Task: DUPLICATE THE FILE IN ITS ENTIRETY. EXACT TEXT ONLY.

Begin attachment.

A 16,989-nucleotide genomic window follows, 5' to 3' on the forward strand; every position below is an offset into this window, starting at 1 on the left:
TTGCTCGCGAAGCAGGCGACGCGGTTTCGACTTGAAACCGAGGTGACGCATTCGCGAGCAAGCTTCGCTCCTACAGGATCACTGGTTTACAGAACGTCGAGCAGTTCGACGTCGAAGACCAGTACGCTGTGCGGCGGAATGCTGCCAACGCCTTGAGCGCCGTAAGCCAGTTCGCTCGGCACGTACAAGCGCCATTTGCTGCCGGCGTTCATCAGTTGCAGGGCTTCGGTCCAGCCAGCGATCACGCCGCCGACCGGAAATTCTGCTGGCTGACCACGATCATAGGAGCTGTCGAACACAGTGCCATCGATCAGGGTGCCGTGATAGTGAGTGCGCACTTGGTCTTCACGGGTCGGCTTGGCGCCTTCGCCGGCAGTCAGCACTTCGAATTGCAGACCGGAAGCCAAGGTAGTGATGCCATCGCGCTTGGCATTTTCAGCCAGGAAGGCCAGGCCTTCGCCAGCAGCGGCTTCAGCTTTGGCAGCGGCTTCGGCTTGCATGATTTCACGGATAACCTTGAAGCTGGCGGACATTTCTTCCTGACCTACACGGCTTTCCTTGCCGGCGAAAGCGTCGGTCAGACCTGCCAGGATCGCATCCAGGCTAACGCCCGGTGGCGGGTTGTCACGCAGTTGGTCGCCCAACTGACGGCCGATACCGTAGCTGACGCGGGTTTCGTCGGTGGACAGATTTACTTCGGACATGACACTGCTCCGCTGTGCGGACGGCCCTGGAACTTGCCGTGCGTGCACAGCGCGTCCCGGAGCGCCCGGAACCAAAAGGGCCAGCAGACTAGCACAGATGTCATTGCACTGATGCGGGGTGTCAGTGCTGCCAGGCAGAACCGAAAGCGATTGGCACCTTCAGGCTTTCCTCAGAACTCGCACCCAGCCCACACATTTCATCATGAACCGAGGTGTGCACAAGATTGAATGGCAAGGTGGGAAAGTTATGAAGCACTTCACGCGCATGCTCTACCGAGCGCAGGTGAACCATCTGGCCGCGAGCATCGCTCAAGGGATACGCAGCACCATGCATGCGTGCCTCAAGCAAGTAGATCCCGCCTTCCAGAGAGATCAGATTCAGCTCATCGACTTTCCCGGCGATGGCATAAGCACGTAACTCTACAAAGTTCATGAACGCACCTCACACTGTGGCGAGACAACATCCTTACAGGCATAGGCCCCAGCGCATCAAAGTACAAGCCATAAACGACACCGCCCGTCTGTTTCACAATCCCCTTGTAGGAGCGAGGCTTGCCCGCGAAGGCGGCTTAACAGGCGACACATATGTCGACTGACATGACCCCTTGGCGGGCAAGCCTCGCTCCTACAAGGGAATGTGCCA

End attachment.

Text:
A 16,989-nucleotide genomic window follows, 5' to 3' on the forward strand; every position below is an offset into this window, starting at 1 on the left:
TTGCTCGCGAAGCAGGCGACGCGGTTTCGACTTGAAACCGAGGTGACGCATTCGCGAGCAAGCTTCGCTCCTACAGGATCACTGGTTTACAGAACGTCGAGCAGTTCGACGTCGAAGACCAGTACGCTGTGCGGCGGAATGCTGCCAACGCCTTGAGCGCCGTAAGCCAGTTCGCTCGGCACGTACAAGCGCCATTTGCTGCCGGCGTTCATCAGTTGCAGGGCTTCGGTCCAGCCAGCGATCACGCCGCCGACCGGAAATTCTGCTGGCTGACCACGATCATAGGAGCTGTCGAACACAGTGCCATCGATCAGGGTGCCGTGATAGTGAGTGCGCACTTGGTCTTCACGGGTCGGCTTGGCGCCTTCGCCGGCAGTCAGCACTTCGAATTGCAGACCGGAAGCCAAGGTAGTGATGCCATCGCGCTTGGCATTTTCAGCCAGGAAGGCCAGGCCTTCGCCAGCAGCGGCTTCAGCTTTGGCAGCGGCTTCGGCTTGCATGATTTCACGGATAACCTTGAAGCTGGCGGACATTTCTTCCTGACCTACACGGCTTTCCTTGCCGGCGAAAGCGTCGGTCAGACCTGCCAGGATCGCATCCAGGCTAACGCCCGGTGGCGGGTTGTCACGCAGTTGGTCGCCCAACTGACGGCCGATACCGTAGCTGACGCGGGTTTCGTCGGTGGACAGATTTACTTCGGACATGACACTGCTCCGCTGTGCGGACGGCCCTGGAACTTGCCGTGCGTGCACAGCGCGTCCCGGAGCGCCCGGAACCAAAAGGGCCAGCAGACTAGCACAGATGTCATTGCACTGATGCGGGGTGTCAGTGCTGCCAGGCAGAACCGAAAGCGATTGGCACCTTCAGGCTTTCCTCAGAACTCGCACCCAGCCCACACATTTCATCATGAACCGAGGTGTGCACAAGATTGAATGGCAAGGTGGGAAAGTTATGAAGCACTTCACGCGCATGCTCTACCGAGCGCAGGTGAACCATCTGGCCGCGAGCATCGCTCAAGGGATACGCAGCACCATGCATGCGTGCCTCAAGCAAGTAGATCCCGCCTTCCAGAGAGATCAGATTCAGCTCATCGACTTTCCCGGCGATGGCATAAGCACGTAACTCTACAAAGTTCATGAACGCACCTCACACTGTGGCGAGACAACATCCTTACAGGCATAGGCCCCAGCGCATCAAAGTACAAGCCATAAACGACACCGCCCGTCTGTTTCACAATCCCCTTGTAGGAGCGAGGCTTGCCCGCGAAGGCGGCTTAACAGGCGACACATATGTCGACTGACATGACCCCTTGGCGGGCAAGCCTCGCTCCTACAAGGGAATGTGCCA